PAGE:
Shame And Self-Acceptance In Dorothy Allison's Trash

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There is a sharp contrast between shame and self-acceptance. One must psychologically determine which they will let dictate their actions. Shame tends to impede one’s own progression of this self-acceptance. This is an apparent feature in Dorothy Allison’s “Trash”, as she navigates between the two interchangeably by giving the reader a taste of her personal life. In this autobiography she allows the reader to delve into the personal and dark times in her life. As well as the highlights and strong points in her life. Allison’s mental dissension is portrayed through her family’s poverty, unrealistic expectations of society, and her lesbian identity.
Allison struggles with her self-acceptance greatly in the chapter titled “Mama”, here it is made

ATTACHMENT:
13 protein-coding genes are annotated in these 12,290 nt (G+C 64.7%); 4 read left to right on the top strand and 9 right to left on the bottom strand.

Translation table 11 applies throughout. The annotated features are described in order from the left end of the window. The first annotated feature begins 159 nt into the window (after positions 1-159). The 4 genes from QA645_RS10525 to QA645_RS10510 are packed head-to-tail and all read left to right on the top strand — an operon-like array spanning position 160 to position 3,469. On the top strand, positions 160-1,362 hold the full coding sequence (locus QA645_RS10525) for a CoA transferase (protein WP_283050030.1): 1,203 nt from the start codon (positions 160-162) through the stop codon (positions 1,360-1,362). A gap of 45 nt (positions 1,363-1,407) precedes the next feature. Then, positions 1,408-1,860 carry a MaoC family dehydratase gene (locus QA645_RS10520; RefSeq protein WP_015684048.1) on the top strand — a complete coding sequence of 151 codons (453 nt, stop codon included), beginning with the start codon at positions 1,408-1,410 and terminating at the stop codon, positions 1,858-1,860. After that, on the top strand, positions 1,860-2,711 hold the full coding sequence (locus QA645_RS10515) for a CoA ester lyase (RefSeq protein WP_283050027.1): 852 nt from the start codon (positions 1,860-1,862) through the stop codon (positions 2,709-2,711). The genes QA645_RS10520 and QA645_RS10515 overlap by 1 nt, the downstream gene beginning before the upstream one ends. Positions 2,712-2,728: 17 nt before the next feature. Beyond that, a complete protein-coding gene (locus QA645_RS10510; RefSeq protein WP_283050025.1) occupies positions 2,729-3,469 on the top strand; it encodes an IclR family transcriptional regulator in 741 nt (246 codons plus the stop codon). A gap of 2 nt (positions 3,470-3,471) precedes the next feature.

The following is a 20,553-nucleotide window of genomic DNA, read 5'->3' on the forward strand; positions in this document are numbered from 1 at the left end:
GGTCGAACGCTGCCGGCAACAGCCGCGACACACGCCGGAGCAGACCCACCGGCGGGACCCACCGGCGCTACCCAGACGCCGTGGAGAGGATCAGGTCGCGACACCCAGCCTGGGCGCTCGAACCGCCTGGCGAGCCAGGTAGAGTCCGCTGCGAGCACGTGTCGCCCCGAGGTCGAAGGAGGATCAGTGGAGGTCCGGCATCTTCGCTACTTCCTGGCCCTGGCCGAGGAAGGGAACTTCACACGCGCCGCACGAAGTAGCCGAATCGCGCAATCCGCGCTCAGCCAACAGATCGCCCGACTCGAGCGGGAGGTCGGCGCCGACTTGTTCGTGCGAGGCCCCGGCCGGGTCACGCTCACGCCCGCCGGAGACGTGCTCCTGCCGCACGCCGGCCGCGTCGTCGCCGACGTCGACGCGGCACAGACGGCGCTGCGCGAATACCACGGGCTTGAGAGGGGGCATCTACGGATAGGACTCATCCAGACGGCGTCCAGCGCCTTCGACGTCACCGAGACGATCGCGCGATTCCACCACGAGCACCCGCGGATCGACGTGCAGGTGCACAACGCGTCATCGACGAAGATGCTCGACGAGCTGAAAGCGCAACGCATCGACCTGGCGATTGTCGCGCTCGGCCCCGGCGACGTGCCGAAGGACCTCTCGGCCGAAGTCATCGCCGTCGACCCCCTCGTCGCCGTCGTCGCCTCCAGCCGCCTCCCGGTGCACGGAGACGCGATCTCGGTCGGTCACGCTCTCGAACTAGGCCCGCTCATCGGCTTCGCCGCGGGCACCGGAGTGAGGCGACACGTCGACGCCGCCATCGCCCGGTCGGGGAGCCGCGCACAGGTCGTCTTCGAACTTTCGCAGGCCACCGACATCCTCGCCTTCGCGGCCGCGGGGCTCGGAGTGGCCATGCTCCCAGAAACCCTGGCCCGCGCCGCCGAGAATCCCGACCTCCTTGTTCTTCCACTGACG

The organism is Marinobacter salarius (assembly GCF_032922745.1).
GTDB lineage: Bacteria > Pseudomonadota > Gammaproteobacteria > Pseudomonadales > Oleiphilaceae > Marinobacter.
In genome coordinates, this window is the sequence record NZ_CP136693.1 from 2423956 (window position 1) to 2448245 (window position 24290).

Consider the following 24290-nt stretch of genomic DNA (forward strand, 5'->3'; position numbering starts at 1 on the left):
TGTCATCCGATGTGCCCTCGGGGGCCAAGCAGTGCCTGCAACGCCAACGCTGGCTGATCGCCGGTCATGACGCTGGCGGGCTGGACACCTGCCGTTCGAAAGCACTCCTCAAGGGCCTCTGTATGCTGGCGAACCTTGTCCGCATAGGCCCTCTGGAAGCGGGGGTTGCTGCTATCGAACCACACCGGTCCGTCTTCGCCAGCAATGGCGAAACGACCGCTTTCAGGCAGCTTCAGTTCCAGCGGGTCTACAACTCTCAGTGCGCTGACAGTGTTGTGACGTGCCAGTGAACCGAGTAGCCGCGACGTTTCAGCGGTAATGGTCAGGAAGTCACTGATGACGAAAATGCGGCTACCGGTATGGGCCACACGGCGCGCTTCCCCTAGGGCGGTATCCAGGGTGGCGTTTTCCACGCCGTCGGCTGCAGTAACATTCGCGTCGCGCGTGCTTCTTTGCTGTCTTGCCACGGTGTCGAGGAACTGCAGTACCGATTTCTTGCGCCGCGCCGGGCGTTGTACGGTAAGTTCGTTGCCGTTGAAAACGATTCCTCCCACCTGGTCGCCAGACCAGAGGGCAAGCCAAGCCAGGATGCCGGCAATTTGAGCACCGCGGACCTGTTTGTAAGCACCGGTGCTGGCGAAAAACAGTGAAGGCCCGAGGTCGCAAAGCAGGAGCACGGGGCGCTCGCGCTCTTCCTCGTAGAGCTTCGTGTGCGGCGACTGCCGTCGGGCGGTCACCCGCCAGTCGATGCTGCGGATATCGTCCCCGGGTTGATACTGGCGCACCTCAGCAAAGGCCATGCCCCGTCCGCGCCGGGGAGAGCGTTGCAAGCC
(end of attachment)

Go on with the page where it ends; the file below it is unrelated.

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In the chapter titled “Monkeybites” it is evident how Allison is reluctant to accept herself for who she is and to allow herself to be vulnerable to love. In this chapter Allison speaks on various lovers she has had, one of them being Toni. In the text Allison explains that for her lovemaking was nothing more than just sex to her. While for Toni it was much more than that, it was love. Here it is as if Allison is putting up a barrier between her and Toni in order to keep herself from being vulnerable and letting someone in. Once again the feeling of needing to protect herself. In the text Allison spoke of an experience that she had as a child when she was bitten by a monkey. The representation of this monkey was more significant in terms of representing Allison as a person. The monkey represented her fear, her fight against being vulnerable, and the metaphor of her being caged in. In the text it states, “They dropped the monkey, cage and all, into the center of the lake” (p. 86). This action represents the suppressing or drowning of Allison’s insecurities and shame which in turn could possibly lead to her own
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